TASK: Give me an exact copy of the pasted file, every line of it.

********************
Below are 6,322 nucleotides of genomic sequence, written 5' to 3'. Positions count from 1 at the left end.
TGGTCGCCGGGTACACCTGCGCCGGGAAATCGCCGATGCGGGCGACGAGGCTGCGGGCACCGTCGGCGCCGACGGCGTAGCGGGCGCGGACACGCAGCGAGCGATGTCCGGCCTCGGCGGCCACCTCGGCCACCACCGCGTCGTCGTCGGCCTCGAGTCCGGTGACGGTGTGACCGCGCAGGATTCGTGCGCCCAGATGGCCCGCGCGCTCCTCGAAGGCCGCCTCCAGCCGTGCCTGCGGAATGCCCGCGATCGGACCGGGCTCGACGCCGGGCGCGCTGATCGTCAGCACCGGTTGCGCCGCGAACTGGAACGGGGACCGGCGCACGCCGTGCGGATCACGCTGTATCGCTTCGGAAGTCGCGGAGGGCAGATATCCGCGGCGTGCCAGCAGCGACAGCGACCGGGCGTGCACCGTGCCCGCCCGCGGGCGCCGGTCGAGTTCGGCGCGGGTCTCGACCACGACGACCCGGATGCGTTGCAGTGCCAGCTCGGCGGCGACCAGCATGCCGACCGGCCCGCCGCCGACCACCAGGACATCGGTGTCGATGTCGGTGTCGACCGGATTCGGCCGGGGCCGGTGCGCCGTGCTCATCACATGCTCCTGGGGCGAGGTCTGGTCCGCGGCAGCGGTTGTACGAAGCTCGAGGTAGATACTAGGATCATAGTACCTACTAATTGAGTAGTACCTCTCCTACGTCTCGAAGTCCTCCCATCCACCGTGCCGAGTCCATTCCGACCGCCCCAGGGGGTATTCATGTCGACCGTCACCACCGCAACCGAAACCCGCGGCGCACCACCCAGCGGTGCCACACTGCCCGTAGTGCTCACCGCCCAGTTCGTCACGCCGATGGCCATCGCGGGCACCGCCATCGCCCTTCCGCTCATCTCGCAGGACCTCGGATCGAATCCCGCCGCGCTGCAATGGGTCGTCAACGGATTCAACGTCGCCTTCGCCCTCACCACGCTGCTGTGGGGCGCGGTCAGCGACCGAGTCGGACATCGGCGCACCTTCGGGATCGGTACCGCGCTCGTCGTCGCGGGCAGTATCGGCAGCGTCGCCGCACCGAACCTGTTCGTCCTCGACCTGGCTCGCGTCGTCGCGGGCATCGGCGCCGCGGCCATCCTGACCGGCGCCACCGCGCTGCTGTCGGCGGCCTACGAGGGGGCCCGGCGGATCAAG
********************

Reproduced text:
Below are 6,322 nucleotides of genomic sequence, written 5' to 3'. Positions count from 1 at the left end.
TGGTCGCCGGGTACACCTGCGCCGGGAAATCGCCGATGCGGGCGACGAGGCTGCGGGCACCGTCGGCGCCGACGGCGTAGCGGGCGCGGACACGCAGCGAGCGATGTCCGGCCTCGGCGGCCACCTCGGCCACCACCGCGTCGTCGTCGGCCTCGAGTCCGGTGACGGTGTGACCGCGCAGGATTCGTGCGCCCAGATGGCCCGCGCGCTCCTCGAAGGCCGCCTCCAGCCGTGCCTGCGGAATGCCCGCGATCGGACCGGGCTCGACGCCGGGCGCGCTGATCGTCAGCACCGGTTGCGCCGCGAACTGGAACGGGGACCGGCGCACGCCGTGCGGATCACGCTGTATCGCTTCGGAAGTCGCGGAGGGCAGATATCCGCGGCGTGCCAGCAGCGACAGCGACCGGGCGTGCACCGTGCCCGCCCGCGGGCGCCGGTCGAGTTCGGCGCGGGTCTCGACCACGACGACCCGGATGCGTTGCAGTGCCAGCTCGGCGGCGACCAGCATGCCGACCGGCCCGCCGCCGACCACCAGGACATCGGTGTCGATGTCGGTGTCGACCGGATTCGGCCGGGGCCGGTGCGCCGTGCTCATCACATGCTCCTGGGGCGAGGTCTGGTCCGCGGCAGCGGTTGTACGAAGCTCGAGGTAGATACTAGGATCATAGTACCTACTAATTGAGTAGTACCTCTCCTACGTCTCGAAGTCCTCCCATCCACCGTGCCGAGTCCATTCCGACCGCCCCAGGGGGTATTCATGTCGACCGTCACCACCGCAACCGAAACCCGCGGCGCACCACCCAGCGGTGCCACACTGCCCGTAGTGCTCACCGCCCAGTTCGTCACGCCGATGGCCATCGCGGGCACCGCCATCGCCCTTCCGCTCATCTCGCAGGACCTCGGATCGAATCCCGCCGCGCTGCAATGGGTCGTCAACGGATTCAACGTCGCCTTCGCCCTCACCACGCTGCTGTGGGGCGCGGTCAGCGACCGAGTCGGACATCGGCGCACCTTCGGGATCGGTACCGCGCTCGTCGTCGCGGGCAGTATCGGCAGCGTCGCCGCACCGAACCTGTTCGTCCTCGACCTGGCTCGCGTCGTCGCGGGCATCGGCGCCGCGGCCATCCTGACCGGCGCCACCGCGCTGCTGTCGGCGGCCTACGAGGGGGCCCGGCGGATCAAG